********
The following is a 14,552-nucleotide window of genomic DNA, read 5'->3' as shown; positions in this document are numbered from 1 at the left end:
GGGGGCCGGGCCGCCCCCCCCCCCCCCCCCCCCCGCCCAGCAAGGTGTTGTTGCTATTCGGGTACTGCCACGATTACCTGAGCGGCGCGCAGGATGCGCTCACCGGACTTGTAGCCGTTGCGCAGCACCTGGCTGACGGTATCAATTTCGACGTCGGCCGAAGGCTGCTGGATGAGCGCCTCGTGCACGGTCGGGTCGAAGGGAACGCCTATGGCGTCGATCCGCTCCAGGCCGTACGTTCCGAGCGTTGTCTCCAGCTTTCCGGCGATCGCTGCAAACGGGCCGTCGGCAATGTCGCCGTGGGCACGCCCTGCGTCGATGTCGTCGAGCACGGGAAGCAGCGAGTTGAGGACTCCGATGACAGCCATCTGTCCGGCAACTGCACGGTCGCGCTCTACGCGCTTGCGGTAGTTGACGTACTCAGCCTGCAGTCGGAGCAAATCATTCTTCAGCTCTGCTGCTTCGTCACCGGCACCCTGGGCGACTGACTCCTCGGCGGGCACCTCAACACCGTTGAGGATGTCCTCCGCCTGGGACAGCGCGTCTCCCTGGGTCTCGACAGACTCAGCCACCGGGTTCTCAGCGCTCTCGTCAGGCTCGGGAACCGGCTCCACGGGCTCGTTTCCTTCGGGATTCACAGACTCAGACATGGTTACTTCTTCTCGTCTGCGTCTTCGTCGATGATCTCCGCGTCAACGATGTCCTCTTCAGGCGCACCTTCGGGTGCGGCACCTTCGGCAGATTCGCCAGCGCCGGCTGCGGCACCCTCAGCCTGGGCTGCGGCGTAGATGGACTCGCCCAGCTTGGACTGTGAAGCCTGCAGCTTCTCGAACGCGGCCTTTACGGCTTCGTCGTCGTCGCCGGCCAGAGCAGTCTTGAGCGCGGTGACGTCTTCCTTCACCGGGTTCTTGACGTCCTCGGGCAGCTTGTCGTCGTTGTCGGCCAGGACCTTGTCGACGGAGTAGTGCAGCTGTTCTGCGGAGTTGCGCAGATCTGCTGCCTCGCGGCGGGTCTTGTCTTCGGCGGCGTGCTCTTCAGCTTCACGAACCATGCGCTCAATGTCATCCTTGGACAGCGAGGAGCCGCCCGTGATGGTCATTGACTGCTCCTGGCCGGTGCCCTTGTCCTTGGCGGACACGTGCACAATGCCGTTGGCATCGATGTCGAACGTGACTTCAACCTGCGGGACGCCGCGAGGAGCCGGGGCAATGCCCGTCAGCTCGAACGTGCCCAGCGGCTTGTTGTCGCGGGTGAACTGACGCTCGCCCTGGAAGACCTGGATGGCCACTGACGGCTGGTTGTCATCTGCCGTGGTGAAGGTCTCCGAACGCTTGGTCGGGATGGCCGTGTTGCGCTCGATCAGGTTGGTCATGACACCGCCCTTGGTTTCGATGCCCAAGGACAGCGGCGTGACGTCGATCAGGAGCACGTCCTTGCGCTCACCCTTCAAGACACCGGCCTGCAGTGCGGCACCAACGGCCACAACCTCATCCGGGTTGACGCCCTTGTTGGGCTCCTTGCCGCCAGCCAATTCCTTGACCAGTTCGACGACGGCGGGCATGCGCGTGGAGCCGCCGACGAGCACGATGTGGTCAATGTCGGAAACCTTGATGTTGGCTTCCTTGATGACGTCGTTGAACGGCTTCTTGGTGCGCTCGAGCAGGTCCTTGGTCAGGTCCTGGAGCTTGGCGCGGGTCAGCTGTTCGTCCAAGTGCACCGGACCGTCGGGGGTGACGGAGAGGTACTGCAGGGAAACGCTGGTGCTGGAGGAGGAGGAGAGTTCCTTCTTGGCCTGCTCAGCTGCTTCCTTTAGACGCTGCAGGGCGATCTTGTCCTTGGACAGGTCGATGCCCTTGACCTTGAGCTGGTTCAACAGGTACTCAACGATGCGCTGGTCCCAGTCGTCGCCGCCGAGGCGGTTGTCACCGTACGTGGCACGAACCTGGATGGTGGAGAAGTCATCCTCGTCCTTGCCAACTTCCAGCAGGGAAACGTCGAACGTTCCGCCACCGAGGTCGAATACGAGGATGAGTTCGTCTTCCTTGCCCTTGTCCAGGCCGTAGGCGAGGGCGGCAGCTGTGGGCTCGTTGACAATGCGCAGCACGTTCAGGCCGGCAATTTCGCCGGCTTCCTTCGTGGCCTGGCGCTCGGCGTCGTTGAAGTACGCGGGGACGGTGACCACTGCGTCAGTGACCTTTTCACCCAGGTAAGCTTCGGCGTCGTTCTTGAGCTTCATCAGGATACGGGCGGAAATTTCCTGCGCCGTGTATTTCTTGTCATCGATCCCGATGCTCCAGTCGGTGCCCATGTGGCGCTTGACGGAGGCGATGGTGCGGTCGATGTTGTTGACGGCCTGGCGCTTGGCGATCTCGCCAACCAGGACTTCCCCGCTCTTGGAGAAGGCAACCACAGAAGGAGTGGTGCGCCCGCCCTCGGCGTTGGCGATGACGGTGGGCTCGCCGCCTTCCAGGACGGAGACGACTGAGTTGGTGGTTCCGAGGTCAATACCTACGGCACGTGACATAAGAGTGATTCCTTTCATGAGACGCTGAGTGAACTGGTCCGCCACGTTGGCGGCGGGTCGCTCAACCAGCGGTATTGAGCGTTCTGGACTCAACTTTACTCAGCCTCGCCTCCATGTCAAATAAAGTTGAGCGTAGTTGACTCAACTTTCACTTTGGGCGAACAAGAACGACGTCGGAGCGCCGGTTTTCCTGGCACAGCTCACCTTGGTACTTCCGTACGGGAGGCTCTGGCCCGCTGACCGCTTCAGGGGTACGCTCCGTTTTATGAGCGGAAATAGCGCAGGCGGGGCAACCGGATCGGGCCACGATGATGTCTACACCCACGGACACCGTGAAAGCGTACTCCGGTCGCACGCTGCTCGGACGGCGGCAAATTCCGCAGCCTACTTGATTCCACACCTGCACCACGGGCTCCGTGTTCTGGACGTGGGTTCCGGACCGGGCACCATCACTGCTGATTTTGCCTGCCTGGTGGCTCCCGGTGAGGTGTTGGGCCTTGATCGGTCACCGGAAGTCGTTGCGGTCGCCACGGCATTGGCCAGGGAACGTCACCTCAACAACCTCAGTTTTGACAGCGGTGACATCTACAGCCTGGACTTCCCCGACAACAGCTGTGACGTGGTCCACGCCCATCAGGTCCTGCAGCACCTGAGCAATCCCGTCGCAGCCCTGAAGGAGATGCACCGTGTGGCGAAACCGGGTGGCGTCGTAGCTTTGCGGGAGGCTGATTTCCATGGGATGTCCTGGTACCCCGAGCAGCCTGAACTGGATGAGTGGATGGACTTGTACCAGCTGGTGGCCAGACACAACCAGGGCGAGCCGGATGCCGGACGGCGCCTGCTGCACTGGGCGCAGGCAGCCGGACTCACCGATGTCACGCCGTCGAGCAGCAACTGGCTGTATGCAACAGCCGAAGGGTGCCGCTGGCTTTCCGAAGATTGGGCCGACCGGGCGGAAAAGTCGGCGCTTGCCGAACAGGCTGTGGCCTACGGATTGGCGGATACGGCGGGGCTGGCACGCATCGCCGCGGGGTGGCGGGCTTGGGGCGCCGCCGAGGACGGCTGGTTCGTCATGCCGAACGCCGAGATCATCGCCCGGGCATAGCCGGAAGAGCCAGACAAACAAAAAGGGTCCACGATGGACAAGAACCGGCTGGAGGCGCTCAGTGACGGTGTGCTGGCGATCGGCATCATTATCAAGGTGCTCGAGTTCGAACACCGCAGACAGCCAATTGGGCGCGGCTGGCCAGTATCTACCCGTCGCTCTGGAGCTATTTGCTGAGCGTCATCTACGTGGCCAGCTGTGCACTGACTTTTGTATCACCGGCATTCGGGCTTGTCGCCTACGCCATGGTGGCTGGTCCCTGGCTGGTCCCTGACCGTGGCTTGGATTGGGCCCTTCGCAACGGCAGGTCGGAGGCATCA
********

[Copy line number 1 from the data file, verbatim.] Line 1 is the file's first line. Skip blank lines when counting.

The following is a 14,552-nucleotide window of genomic DNA, read 5'->3' as shown; positions in this document are numbered from 1 at the left end: